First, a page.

Thank you Pat for keeping it simple.

Last edited by Drakeo; 05-12-2010 at 10:26 AM.
 
Old 05-12-2010, 12:06 PM   #174
bgeddy
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Quote:
Thank you Eric for the SBOPKG for the wonderul Slackbuild.And the Stable KDE
Not wishing to take anything away from AlienBob and his wonderful works - however SBOPKG is the work of Chess Griffin - it it was in fact Sbopkg you were referring to here. If it wasn't then it's worth looking at anyway.
 
Old 05-13-2010, 06:06 AM   #175
cwwilson721
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As a LONG-TIME SW junkie, I switched to Ubuntu.

I thank SW everyday, because I can cruise under the hood of Ubuntu, and not worry.

Why did I switch? I play World of Warcraft, (Which works GREAT in SW with wine!), but needed Vent. Hence, I wanted Mangler. Which WILL NOT COMPILE UNDER SW. Unless I get gnome, and God knows what else. Dependency hell, I tell ya.

But in Ubuntu, there's already a .deb package. Installed, and done. Ubuntu is already "multi-lib", so no installing all the extra stuff. wine is a package, ready to go.


Sorry, but for now, Ubuntu 10.04 just plain works for me, and is SO much easier to maintain.
 
Old 05-13-2010, 07:15 AM   #176
GazL
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Quote:
Originally Posted by cwwilson721 View Post
I wanted Mangler. Which WILL NOT COMPILE UNDER SW. Unless I get gnome, and God knows what else.
Yes, well, that's just a side effect of projects assuming everyone runs Ubuntu/gnome, which then results in people having to use Ubuntu.

That is why I prefer to run OpenBox and choose desktop agnostic GTK/QT apps where I can.

I 'tinker' too much to be comfortable running Ubuntu. It would get in my way too much.

To be honest, for WOW and Ventrilo, I'd have just stuck with Windows.
 
Old 05-13-2010, 07:52 AM   #177
cwwilson721
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No need. I'm non-MS OS now. Ventrilo under wine, while it works, plain SUCKS. Mangler does the job fine.

And to get to the OP's question (From 5 years ago!):

Run what you want. Slackware, Ubuntu, Windows, DOS, Mac, BASIC. It doesn't matter.

You need to run what you need to run to get what you need done, done.
 
Old 05-13-2010, 08:35 AM   #178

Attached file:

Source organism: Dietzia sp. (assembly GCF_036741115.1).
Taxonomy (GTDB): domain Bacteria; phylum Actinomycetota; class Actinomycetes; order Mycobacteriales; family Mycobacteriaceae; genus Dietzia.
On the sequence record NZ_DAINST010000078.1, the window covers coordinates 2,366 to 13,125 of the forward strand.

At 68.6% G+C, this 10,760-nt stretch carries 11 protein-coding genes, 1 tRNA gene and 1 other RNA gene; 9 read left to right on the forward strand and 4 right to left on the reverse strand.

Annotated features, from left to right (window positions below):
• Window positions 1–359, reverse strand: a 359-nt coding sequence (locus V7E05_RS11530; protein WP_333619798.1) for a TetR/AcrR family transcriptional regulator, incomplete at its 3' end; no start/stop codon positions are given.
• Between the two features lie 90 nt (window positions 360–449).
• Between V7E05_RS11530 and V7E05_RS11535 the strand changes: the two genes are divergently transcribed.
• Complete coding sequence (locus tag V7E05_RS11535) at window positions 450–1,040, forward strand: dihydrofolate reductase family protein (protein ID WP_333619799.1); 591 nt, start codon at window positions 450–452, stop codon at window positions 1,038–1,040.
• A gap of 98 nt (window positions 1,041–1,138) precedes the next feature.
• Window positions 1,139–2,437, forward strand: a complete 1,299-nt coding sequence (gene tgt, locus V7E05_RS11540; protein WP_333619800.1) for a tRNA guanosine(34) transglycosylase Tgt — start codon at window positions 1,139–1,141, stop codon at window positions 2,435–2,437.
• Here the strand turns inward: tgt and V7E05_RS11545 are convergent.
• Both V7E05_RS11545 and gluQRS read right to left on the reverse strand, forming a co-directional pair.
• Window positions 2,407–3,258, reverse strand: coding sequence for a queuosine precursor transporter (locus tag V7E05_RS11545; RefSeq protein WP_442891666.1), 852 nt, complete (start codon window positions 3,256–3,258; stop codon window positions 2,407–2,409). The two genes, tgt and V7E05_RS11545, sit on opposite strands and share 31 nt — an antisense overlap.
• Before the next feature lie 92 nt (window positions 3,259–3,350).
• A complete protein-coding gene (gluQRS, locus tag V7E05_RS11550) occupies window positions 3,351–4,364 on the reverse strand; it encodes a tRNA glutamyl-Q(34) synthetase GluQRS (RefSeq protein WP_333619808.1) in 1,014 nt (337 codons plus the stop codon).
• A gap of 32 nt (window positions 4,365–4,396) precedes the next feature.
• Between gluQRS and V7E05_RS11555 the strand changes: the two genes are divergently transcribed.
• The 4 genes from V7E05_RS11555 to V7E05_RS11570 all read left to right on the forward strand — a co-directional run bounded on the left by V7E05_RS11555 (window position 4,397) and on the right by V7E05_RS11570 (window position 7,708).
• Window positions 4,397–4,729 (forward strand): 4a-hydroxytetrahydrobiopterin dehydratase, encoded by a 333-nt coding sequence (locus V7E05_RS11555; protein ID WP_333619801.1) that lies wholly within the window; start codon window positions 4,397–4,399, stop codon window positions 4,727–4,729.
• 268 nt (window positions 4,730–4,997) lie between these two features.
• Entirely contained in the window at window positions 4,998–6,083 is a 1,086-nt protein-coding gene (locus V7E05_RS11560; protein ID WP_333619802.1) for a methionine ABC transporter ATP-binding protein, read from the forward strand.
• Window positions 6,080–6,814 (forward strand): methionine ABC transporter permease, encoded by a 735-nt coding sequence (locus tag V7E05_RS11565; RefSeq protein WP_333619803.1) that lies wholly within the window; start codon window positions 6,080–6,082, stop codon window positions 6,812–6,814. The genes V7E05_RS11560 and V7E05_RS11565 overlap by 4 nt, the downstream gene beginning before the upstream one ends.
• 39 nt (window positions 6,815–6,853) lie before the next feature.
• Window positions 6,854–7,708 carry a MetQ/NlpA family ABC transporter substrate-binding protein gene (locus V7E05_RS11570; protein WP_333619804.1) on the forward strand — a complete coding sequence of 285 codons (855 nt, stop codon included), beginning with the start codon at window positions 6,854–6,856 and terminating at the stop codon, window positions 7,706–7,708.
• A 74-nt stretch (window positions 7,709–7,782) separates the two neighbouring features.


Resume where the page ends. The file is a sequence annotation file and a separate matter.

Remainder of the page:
GazL
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Quote:
Originally Posted by cwwilson721 View Post
And to get to the OP's question (From 5 years ago!):
Run what you want. Slackware, Ubuntu, Windows, DOS, Mac, BASIC. It doesn't matter.

You need to run what you need to run to get what you need done, done.
Indeed, run what suits you best. I can't believe this thread is still alive either. And yes, I'm aware of the irony in saying that while posting to it.
 
Old 05-13-2010, 10:44 AM   #179
Cheesesteak
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Ubuntu turns me off

Call it petty, but I don't like the word 'Ubuntu.' Forget what it means, it's just an ugly looking word. Most people around here have trouble pronouncing it. I don't like its logo, either. Its whole branding just screams 'yuck' to me. For a legitimate reason, every time there's a new release, there are stories galore of failed dist-upgrades, and how each new release has become increasingly less stable than the previous.

I got my hands dirty for the first time with Slackware around 10.1, after my Gentoo install broke (portage actually). Slackware got me back up in a few minutes, and it grew on me pretty fast.

Lately, I've been horsing around between Slackware64-current and Debian Squeeze/Testing. At this point, I think I'm going to make the switch and stick with Debian because I'm ready to let someone else make application packages for me. I don't like the fact Debian lacks a true Firefox package, but I've built it from source in about 15 minutes, so that's not a big deal. I'm getting more comfortable with Debian's tools. It's nice that you can install minimal KDE or GNOME desktops, then add what you wish afterwards.

At home, I've been spending too much time on my computer... I want/need to ween myself off it.
 
Old 05-13-2010, 10:39 PM   #180
jpsimm
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Thumbs up

I prefer Slackware always. Simple and elegant. Most of the time I do not use any graphical interface at all. I feel more in control. Less glitz, more satisfactionn.

Hey if I want a game I have my old XP box. It's around here somewhere.